It held little but a mattress of wheat stalks, a brazier, a shelf for a box of poems, and two instruments. Compared to Thoreau's rather rude, shingled shack, Chōmei's bamboo house is refined and compositionally complex. He even designed it with metal fittings (surely a luxury at the time), so it could be broken down and the "pieces piled in two carts" to be set up in a better location. The house, then, became an active extension of his religion, discarding even the idea of a permanent foundation as too worldly and distracting from spiritual matters.

Thoreau is well-known in American culture today (I had to read him in high school), with a fame born of both a romantic notion of running away to the woods and the idea of living in a tiny, simple house. Chōmei's strain of Japanese asceticism is less well-known, overshadowed by the elaborate joinery and sprawling forms appropriated by Frank Lloyd Wright and incorporated into the American idiom. However, little bits of that culture have leaked through in various forms over the years from unlikely sources.

Jack Kerouac wrote The Dharma Bums in 1958. It centers around his friendship with Japhy Ryder, a loosely fictionalized version of poet Gary Snyder, who takes him mountain climbing, teaches him about Bhuddism, and tries (unsuccessfully) to wean him off of booze. "Japhy lived in his own shack which was infinitely smaller than ours, about twelve by twelve, with nothing in it but typical Japhy appurtenances that showed his belief in the simple monastic life—no chairs at all, not even one sentimental rocking chair, but just straw mats. (p. 18)" Except for books, his possessions fill just one backpack, ready to disappear into the mountains at a moment's notice.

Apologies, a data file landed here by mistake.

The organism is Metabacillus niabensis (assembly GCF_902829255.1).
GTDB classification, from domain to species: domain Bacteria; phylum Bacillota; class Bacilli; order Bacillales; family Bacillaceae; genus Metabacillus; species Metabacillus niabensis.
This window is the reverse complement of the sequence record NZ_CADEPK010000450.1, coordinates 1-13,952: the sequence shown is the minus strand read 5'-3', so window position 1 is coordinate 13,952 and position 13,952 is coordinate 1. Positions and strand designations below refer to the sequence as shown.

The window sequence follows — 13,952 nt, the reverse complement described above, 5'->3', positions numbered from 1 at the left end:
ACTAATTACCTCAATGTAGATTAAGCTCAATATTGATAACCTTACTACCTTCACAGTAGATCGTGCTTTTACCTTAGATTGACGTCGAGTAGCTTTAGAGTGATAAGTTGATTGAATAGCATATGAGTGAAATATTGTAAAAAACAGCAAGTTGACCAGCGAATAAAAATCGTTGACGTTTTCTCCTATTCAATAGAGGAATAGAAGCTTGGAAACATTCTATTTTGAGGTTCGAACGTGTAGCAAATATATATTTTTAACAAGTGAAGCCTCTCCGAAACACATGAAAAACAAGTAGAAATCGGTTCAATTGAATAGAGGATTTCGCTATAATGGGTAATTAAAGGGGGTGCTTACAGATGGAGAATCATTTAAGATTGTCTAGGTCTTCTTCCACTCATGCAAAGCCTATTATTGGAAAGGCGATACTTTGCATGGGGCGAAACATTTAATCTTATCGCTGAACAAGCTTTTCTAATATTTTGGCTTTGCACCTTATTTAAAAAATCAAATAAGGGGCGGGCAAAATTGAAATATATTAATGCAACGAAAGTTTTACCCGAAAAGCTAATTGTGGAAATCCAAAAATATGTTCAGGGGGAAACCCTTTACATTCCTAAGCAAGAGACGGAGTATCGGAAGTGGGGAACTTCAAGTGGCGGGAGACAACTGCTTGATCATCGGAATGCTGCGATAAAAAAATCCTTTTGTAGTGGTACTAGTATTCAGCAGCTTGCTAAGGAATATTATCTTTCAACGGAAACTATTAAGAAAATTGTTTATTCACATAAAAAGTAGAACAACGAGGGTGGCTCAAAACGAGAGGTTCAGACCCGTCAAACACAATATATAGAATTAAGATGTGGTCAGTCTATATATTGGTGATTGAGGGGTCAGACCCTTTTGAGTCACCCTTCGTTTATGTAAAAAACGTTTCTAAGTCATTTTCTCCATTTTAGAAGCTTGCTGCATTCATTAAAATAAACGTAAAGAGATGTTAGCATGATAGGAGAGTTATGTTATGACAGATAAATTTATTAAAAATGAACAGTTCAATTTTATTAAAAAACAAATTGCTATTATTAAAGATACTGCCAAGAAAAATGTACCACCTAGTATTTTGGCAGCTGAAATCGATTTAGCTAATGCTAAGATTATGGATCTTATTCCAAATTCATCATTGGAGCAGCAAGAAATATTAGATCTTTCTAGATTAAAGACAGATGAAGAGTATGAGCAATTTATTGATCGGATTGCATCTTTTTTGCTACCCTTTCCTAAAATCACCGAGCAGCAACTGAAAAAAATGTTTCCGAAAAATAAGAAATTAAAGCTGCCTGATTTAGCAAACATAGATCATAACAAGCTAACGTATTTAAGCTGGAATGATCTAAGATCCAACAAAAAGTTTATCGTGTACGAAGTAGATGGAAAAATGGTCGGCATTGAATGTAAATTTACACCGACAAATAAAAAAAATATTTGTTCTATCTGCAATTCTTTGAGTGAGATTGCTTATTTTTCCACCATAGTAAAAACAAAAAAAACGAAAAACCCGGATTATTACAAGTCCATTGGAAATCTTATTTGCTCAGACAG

Replica of Thoreau's cabin, via  Wikipedia.

Replica of Thoreau's cabin, via Wikipedia.

I have written about tiny houses before, and, if Google is any evidence, the romantic notion of a tiny cabin on a carefree piece of property has again grabbed hold of the popular imagination. Each story of someone moving into such a house begins with a surface-level discussion of asceticism, recessionary circumstances, and "downsizing" (an Orwellian term to beat all Orwellian-isms), but tends to turn back to the material rather quickly. Contrary to Chōmei's retreat into pure introspection, they cram their now-tiny dwellings with flat-screens and solar panels and clever cooking gadgets. Eager to share, their retreat from consumerist culture is documented online, the house now a vehicle for basking in virtuous admiration of those too chicken-shit to take the plunge into minimalism.